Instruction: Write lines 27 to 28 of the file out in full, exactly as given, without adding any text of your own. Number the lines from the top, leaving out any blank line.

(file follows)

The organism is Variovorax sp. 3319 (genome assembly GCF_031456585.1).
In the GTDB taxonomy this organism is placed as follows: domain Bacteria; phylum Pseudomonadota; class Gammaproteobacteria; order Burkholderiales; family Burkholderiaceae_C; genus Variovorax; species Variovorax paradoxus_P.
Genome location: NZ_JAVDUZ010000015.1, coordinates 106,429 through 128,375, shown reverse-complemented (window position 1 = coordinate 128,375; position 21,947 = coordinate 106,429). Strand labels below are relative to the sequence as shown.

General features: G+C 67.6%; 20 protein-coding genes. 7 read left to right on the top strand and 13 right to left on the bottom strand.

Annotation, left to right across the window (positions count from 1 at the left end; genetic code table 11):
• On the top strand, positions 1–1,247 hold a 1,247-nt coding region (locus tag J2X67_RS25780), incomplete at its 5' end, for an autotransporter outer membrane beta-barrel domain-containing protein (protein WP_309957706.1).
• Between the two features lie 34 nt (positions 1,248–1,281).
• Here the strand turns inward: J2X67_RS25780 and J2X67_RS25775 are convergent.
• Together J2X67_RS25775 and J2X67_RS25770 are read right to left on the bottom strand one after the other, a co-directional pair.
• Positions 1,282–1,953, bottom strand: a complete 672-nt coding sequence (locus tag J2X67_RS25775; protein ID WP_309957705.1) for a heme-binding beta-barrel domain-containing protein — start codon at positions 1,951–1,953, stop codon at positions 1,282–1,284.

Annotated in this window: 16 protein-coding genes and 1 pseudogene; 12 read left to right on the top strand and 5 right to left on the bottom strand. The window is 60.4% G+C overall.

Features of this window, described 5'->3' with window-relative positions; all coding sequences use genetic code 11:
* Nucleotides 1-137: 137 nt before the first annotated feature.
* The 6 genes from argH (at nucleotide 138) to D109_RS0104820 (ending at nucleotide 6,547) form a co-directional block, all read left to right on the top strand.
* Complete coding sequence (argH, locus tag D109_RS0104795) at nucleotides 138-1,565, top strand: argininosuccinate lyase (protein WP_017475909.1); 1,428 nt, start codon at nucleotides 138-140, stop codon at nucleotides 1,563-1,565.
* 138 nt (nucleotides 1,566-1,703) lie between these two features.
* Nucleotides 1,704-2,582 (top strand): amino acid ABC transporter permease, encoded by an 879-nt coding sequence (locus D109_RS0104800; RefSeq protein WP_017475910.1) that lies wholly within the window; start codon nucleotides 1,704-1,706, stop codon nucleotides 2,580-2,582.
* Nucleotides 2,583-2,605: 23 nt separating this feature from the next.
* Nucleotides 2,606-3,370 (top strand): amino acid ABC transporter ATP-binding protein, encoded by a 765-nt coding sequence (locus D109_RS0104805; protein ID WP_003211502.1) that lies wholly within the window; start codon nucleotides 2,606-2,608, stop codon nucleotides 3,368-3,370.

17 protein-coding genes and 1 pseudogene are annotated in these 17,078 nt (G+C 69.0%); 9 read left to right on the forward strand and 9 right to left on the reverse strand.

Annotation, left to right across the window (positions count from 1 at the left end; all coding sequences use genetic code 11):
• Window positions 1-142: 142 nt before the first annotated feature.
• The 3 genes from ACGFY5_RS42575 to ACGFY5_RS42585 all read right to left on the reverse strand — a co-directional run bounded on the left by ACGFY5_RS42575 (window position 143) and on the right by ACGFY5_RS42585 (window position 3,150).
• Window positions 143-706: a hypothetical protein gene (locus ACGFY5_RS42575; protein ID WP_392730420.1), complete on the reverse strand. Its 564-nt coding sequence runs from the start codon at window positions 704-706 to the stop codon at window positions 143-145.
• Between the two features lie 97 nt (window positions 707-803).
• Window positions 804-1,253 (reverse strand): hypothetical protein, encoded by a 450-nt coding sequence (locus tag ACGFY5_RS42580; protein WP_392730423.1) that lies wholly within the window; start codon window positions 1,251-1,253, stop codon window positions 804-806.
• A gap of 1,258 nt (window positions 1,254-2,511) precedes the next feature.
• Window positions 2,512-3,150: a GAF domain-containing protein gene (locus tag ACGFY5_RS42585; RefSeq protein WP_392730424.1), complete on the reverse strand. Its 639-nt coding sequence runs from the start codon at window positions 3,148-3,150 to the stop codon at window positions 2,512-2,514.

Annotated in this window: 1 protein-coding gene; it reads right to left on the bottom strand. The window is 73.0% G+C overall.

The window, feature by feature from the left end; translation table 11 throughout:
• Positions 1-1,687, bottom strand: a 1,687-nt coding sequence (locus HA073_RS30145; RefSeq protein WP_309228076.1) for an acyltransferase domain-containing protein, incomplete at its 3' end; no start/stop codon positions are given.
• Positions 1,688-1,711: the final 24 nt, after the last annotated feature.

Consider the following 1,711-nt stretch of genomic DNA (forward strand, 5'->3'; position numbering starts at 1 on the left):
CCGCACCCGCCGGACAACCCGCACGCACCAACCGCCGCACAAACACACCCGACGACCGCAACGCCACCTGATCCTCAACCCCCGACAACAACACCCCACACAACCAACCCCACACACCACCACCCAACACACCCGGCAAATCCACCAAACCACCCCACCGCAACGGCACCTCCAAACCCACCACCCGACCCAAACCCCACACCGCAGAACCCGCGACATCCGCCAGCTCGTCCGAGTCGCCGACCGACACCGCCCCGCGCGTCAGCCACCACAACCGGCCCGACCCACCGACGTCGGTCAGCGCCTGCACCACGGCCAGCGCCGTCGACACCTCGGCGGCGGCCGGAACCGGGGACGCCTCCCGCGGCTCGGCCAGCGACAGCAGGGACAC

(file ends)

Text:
• A gap of 1,258 nt (window positions 1,254-2,511) precedes the next feature.
• Window positions 2,512-3,150: a GAF domain-containing protein gene (locus tag ACGFY5_RS42585; RefSeq protein WP_392730424.1), complete on the reverse strand. Its 639-nt coding sequence runs from the start codon at window positions 3,148-3,150 to the stop codon at window positions 2,512-2,514.